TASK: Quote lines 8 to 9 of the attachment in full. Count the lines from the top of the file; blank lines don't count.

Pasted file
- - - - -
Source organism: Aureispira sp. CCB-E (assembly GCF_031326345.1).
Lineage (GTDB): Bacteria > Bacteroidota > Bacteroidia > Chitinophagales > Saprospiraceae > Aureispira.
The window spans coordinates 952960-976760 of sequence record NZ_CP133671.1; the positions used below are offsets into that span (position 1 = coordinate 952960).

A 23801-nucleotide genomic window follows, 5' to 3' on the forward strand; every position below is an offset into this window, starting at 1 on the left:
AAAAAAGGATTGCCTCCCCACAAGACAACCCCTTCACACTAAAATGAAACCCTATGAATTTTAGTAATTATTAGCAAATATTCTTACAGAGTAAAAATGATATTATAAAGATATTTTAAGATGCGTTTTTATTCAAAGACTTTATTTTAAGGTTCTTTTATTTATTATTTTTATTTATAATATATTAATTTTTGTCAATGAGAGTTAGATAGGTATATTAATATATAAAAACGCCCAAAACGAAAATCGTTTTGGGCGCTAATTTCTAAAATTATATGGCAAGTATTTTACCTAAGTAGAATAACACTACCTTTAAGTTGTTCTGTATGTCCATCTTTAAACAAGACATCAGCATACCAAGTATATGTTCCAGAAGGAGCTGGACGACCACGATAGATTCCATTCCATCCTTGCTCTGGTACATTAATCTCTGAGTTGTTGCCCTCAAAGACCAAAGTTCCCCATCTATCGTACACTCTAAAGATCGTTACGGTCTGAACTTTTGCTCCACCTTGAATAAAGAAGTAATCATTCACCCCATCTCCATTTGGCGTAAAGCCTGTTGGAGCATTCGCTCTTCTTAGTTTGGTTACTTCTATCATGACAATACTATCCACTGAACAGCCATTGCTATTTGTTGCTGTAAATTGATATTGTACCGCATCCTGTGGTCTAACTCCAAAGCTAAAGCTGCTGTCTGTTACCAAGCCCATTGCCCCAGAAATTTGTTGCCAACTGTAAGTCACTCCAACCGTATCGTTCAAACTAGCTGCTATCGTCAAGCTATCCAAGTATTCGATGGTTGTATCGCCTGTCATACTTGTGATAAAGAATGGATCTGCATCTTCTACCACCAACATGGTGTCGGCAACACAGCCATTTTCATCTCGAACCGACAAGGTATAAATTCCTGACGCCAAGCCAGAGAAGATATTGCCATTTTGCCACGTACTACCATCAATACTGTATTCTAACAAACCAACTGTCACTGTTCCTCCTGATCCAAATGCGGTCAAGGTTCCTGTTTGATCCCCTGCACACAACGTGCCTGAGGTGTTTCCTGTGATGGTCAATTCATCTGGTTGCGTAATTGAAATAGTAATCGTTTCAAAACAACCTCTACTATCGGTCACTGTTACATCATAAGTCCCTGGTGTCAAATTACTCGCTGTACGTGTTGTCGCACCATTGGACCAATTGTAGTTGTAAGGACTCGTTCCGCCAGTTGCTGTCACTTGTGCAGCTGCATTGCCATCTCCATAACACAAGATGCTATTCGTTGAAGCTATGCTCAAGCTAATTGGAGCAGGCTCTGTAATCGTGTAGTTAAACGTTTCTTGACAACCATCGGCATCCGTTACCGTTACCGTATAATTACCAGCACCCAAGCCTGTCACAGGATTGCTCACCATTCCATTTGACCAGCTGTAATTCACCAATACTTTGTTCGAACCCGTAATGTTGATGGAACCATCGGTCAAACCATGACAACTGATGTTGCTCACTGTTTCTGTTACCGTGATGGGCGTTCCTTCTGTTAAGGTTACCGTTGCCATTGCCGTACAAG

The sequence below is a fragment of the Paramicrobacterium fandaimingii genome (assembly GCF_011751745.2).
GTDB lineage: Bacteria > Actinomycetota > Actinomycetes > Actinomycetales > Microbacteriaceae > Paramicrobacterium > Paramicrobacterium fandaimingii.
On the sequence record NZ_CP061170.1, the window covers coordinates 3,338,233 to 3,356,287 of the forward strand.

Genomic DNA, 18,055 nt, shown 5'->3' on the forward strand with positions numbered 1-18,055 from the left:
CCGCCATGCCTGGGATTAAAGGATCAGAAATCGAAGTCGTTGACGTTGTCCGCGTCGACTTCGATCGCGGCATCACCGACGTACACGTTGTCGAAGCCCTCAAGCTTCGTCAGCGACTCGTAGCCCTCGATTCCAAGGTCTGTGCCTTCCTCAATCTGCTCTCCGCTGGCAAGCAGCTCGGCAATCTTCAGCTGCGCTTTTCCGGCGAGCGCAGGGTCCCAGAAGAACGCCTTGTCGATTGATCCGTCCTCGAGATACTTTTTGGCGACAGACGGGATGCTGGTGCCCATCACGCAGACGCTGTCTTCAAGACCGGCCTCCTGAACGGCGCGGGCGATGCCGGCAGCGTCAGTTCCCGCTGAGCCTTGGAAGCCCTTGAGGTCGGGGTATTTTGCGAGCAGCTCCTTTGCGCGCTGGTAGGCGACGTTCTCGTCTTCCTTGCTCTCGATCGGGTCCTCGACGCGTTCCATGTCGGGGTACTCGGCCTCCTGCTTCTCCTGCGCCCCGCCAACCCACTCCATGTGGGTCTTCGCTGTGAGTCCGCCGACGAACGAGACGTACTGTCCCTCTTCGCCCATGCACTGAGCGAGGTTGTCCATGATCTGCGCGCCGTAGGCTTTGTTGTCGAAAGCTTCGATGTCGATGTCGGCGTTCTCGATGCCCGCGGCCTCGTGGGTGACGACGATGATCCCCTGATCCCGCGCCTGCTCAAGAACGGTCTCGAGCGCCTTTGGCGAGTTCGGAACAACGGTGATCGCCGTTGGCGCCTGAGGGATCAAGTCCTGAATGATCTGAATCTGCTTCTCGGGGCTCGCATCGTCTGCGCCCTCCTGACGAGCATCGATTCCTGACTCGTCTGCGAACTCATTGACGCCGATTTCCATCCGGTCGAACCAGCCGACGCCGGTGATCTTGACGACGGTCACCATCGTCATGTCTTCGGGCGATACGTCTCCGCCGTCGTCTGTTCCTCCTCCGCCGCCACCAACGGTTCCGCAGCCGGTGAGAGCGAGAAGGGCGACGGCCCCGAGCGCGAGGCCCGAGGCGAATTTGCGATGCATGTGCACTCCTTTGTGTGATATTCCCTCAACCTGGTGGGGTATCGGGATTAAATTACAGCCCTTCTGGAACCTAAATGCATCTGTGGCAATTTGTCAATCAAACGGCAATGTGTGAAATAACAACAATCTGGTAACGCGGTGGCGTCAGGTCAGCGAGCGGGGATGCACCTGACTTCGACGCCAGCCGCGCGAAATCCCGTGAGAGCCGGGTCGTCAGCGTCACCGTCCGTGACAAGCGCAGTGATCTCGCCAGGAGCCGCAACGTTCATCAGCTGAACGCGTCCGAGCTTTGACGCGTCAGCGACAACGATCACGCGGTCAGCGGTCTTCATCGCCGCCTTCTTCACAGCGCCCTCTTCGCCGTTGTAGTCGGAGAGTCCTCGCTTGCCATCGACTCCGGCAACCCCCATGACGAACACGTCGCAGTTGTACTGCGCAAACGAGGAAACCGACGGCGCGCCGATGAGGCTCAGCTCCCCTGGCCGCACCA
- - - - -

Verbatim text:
On the sequence record NZ_CP061170.1, the window covers coordinates 3,338,233 to 3,356,287 of the forward strand.

Genomic DNA, 18,055 nt, shown 5'->3' on the forward strand with positions numbered 1-18,055 from the left: